I read and enjoyed Dr. Helen Smith’s book “Men on Strike” last year. The book explains a few of the developments that have led to men underperforming in school and in the workplace, and opting out of marriage and fatherhood.
Dr. Helen comes to this problem as a secular libertarian, not as a Christian conservative.
A review of Dr. Helen’s book appeared in Salvo magazine. The review is written by Terrell Clemmons, who has the best Christian worldview of any woman I know – I frequently rely on her advice.
While the feminist movement may originally have been about equal respect for both sexes, what it has morphed into, she argues, is female privilege. From rape laws that empower women but not the men they may falsely accuse, to divorce laws tilted in favor of the wife, to the feminization of the U.S. education system, men have become the sex under the gun, while women enjoy the status of a protected class.
But unlike their mothers or grandmothers, men today are not taking to the streets burning their undergarments and shrieking demands (thank God). They’re doing just the opposite, which is far worse. They’re going on strike. The strike zones are manifold:
Higher Education.In addition to the enrollment imbalance, which is approaching a 60/40 ratio of women to men, college has become, in the words of one professor, “a hostile working environment [in which] males increasingly feel emasculated.” Smith quotes a student named John, who had this to say about his college experience: “I had already been cautious around women, having grown up with Tawana Brawley in my backyard and daily stories of sexual harassment; I played it safe and passive every time. But it doesn’t matter. The only way not to lose is to not play. So I’m out.”
Work,including community involvement. With higher female graduation rates and salaries, men today are falling behind their fathers economically and professionally. Consequently, their efforts to prove themselves worthy mates through hard work and higher earnings don’t win female attention the way they used to. Discouraged, too many retreat to a man cave, and inertia sets in from there.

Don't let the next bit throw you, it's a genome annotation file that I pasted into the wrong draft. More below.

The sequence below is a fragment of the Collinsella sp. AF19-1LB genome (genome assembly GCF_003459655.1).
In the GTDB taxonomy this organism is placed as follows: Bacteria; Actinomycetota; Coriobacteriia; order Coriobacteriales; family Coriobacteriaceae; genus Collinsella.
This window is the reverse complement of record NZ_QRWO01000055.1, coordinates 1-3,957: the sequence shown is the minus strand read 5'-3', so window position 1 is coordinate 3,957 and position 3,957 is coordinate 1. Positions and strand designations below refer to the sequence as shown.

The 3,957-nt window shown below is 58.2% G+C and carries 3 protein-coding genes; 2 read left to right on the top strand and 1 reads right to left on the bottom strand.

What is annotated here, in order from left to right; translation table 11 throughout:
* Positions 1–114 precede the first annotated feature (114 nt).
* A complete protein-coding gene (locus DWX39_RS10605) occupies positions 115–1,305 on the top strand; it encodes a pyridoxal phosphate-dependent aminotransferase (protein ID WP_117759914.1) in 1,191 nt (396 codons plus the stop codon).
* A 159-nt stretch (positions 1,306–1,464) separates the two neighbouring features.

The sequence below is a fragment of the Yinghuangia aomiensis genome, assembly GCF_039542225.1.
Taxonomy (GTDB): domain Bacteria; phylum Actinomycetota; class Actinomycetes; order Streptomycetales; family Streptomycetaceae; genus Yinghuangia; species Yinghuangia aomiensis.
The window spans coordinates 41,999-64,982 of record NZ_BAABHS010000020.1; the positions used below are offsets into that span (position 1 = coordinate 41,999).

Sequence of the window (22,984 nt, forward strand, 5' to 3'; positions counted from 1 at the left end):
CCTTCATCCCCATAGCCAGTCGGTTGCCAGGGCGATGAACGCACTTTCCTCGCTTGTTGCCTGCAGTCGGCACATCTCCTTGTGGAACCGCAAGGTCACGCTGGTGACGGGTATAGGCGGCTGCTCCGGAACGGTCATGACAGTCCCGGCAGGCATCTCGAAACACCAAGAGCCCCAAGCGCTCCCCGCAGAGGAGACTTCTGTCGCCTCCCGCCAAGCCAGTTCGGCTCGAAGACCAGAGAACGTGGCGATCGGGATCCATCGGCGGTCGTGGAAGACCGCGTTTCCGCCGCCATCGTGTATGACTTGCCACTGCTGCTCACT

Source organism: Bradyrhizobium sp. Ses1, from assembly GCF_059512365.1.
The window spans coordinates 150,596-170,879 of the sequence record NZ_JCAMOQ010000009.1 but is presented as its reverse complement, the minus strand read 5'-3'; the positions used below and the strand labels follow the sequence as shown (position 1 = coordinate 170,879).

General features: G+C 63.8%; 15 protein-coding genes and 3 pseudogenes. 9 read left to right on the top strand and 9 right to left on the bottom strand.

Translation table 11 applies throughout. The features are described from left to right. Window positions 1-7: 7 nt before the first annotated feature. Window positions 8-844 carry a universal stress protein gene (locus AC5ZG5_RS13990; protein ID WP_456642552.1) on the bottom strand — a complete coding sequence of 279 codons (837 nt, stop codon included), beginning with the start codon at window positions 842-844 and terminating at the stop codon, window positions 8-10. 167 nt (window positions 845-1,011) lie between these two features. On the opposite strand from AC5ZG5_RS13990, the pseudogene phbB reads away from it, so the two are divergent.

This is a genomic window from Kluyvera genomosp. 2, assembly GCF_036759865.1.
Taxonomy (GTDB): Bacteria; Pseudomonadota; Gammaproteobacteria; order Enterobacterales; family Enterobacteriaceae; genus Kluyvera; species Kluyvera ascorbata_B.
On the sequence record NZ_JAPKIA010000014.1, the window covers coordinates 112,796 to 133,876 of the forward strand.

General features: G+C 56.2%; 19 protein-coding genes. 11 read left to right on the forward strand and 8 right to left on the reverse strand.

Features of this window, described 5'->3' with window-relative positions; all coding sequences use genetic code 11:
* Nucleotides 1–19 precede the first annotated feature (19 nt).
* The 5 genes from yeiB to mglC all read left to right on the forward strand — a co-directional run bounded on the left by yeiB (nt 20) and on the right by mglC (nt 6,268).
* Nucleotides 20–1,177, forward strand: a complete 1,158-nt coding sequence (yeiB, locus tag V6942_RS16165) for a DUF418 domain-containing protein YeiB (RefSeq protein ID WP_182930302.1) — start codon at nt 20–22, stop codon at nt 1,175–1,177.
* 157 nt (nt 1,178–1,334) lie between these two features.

Marriage.Marriage rates are down, and honest men opting out will tell you why. Smith cites a Rutgers University study of single heterosexual men which turned up the top reasons they hadn’t married. They can get sex and the companionship of cohabitation without marriage more easily than in times past, and they don’t want to open themselves up to the risk of divorce and financial loss. It really isn’t that complicated a decision. In fact, it’s often not an actual decision at all. It just happens.
The simplest explanation for the difficulties that boys face in an education system that is dominated by women (teachers and administrators) is discrimination. And in the workplace, the government requires employers to report on male and female head counts, and promote women who are not qualified. I have seen receptionists with tattoos and no college degrees promoted to six-figure manager jobs in companies where I worked.
There is one more which to me was the most surprising one in the book – paternity fraud, and the laws that support paternity fraud:
Take the following cases of nonconsensual insemination: Nathaniel from California, age 15, had sex with 34-year-old Ricci, which, due to his age, was legally considered nonconsensual. Emile from Louisiana was visiting his parents in the hospital when a nurse offered him oral sex, if he wore a condom, which she conveniently offered to dispose of for him afterward. S. F. from Alabama passed out drunk at the home of a female friend and awoke undressed the following morning. In all three cases, including the one involving the minor, a woman got sperm and, nine months later, a child, and the man got ordered by a court of law to pay support for eighteen years.
Less devious, but similarly amiss, are those cases in which a man, having been betrayed by his wife or girlfriend, was nevertheless held financially responsible for a child genetically proven to be another man’s offspring. While not as sensational as sperm-jacking, it is another form of paternity extortion.
In each of those cases, the man was found liable to pay child support – including the case of the 15-year-old boy, who was forced to pay child support to his statutory rapist when he turned 18. This is how the court system works, and more and more men are understanding the risks.
I often encounter “pro-marriage” people while gathering stories for the blog. These pro-marriage people come in two varieties.
On the one end of the spectrum are people like Terrell Clemmons and Jennifer Roback Morse, who understand marriage, but who also understand the social changes that have made marriage unattractive for men. Both Clemmons and Morse have a background in STEM fields, so they are able to understand incentives and tradeoffs. They understand that society has to rollback the changes to education, divorce laws, etc. if they expect men to be interested in marriage again. They understand that men are not just accessories of women, but instead have their own desires, feelings and reasons for marrying.